Pic shows: Mussolini wine. The Italian parliament is debating a bill which would ban increasingly popular Mussolini and Hitler branded wine and other fascist souvenirs. In comparison to many other European countries such as Austria and Germany where the "use of symbols of unconstitutional organisations" or "re-engagement in National Socialist activities" are forbidden by law, Italy still has an ambiguous relationship with its dark past. Benito Mussolini's 1930s Italy was the breeding ground of the ideology of fascism but there are still plenty of "Il Duce" supporters around today. On the Italian side of the Brenner Pass linking the country to Austria, where Hitler and Mussolini met three times in the 1940s, fascist souvenirs are still widely sold while they are forbidden across the border in Austria. Souvenir shops stock wines with labels featuring Benito Mussolini, Adolf Hitler and other infamous fascists and Nazis. One souvenir shop owner said "it was mainly youngsters" who are buying such souvenirs saying "there is a huge demand." The shopkeeper said: "The images are no problem. Only promoting the system is forbidden." According to Austrian media, the shops on the Italian side of the Brenner Pass are no exception as everywhere in Italy the sale of fascist souvenirs is booming. Yet a new draft law up for discussion in parliament could soon end it all. The new law would forbid the propaganda of fascist and national-socialistic regimes, ban selling Hitler and Mussolini souvenirs and make the fascist "Roman salute" a crime. The draft bill has the backing of the ruling Democratic Party and is likely to pass in the lower house of Italy's parliament due to a Democratic majority, although it is unsure what will happen with it in the Italian senate. Benito Mussolini's own granddaughter, who sits for Silvio Berlusconi's centre-right Forza Italia party in the European Parliament, is one of a colourful variety of lawmakers who vowed to stop the law. MEP Alessandr
NAJWYŻSZA DOSTĘPNA ROZDZIELCZOŚĆ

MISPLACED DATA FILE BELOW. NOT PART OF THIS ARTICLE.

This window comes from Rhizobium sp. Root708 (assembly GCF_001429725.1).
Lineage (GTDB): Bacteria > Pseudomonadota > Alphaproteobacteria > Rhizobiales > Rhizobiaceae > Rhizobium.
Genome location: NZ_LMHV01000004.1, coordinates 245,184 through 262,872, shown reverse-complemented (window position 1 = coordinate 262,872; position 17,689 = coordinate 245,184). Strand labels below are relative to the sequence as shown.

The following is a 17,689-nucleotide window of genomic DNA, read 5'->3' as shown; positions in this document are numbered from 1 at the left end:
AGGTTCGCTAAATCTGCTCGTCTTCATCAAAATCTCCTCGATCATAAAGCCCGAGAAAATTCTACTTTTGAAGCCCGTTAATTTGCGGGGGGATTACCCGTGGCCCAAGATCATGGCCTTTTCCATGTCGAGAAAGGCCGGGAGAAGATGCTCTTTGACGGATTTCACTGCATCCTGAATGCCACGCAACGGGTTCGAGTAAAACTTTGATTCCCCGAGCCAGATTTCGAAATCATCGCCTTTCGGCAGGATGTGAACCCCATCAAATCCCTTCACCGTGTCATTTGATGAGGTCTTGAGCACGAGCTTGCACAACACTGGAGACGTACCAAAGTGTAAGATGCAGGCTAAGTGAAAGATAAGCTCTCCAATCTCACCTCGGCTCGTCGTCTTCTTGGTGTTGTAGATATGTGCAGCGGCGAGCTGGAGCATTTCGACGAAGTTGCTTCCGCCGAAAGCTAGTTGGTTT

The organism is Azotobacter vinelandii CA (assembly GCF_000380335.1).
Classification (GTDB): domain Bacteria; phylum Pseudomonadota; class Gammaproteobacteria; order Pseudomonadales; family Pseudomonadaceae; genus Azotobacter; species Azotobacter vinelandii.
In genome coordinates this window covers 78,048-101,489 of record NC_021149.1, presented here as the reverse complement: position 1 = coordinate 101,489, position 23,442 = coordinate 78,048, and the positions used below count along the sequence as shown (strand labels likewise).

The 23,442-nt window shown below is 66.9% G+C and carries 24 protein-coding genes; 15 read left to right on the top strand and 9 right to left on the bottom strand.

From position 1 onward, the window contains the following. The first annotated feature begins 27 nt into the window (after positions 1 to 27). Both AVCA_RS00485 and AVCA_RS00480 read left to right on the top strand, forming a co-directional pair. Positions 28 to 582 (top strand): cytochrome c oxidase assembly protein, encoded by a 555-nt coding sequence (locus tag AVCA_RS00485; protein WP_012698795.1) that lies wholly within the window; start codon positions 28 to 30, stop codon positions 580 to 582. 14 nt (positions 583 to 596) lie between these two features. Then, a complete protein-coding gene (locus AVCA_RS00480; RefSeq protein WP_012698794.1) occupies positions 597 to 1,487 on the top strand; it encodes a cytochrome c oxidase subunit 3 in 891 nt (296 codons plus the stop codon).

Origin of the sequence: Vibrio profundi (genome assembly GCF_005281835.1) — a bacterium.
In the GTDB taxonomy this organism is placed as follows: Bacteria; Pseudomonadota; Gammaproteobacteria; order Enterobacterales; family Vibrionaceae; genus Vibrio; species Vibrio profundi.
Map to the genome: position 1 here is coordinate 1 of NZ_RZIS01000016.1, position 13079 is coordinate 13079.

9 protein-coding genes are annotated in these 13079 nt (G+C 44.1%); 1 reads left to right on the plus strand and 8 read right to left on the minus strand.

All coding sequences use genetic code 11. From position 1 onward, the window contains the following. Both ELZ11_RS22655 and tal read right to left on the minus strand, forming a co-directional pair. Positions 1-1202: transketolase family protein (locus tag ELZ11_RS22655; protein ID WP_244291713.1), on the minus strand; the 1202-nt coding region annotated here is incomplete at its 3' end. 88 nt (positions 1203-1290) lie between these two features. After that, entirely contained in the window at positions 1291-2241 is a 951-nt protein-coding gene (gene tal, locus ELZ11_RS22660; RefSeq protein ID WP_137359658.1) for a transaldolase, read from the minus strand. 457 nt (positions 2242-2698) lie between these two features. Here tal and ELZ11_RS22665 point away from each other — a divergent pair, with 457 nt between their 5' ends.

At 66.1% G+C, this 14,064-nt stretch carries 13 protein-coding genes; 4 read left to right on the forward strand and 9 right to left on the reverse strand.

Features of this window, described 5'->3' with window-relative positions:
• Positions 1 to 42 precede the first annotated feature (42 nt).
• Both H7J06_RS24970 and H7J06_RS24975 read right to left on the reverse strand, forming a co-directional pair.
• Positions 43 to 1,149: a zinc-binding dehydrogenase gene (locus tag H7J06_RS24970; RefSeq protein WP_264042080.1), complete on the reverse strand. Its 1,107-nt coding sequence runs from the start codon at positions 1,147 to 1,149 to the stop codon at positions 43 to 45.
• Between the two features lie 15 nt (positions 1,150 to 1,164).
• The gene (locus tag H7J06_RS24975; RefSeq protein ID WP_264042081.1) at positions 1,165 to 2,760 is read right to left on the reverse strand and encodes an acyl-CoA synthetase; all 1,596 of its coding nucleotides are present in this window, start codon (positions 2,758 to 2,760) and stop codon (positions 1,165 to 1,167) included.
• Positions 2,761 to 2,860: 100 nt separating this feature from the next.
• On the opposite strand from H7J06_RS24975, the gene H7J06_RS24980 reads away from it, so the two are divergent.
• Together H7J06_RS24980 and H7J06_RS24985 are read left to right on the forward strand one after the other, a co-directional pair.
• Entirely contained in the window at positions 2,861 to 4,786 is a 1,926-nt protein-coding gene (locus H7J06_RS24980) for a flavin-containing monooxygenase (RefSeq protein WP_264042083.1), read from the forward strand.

EN_01268828_0003 EUR
Pic shows: Mussolini wine. The Italian parliament is debating a bill which would ban increasingly popular Mussolini and Hitler branded wine and other fascist souvenirs. In comparison to many other European countries such as Austria and Germany where the "use of symbols of unconstitutional organisations" or "re-engagement in National Socialist activities" are forbidden by law, Italy still has an ambiguous relationship with its dark past. Benito Mussolini's 1930s Italy was the breeding ground of the ideology of fascism but there are still plenty of "Il Duce" supporters around today. On the Italian side of the Brenner Pass linking the country to Austria, where Hitler and Mussolini met three times in the 1940s, fascist souvenirs are still widely sold while they are forbidden across the border in Austria. Souvenir shops stock wines with labels featuring Benito Mussolini, Adolf Hitler and other infamous fascists and Nazis. One souvenir shop owner said "it was mainly youngsters" who are buying such souvenirs saying "there is a huge demand." The shopkeeper said: "The images are no problem. Only promoting the system is forbidden." According to Austrian media, the shops on the Italian side of the Brenner Pass are no exception as everywhere in Italy the sale of fascist souvenirs is booming. Yet a new draft law up for discussion in parliament could soon end it all. The new law would forbid the propaganda of fascist and national-socialistic regimes, ban selling Hitler and Mussolini souvenirs and make the fascist "Roman salute" a crime. The draft bill has the backing of the ruling Democratic Party and is likely to pass in the lower house of Italy's parliament due to a Democratic majority, although it is unsure what will happen with it in the Italian senate. Benito Mussolini's own granddaughter, who sits for Silvio Berlusconi's centre-right Forza Italia party in the European Parliament, is one of a colourful variety of lawmakers who vowed to stop the law. MEP Alessandr
NAJWYŻSZA DOSTĘPNA ROZDZIELCZOŚĆ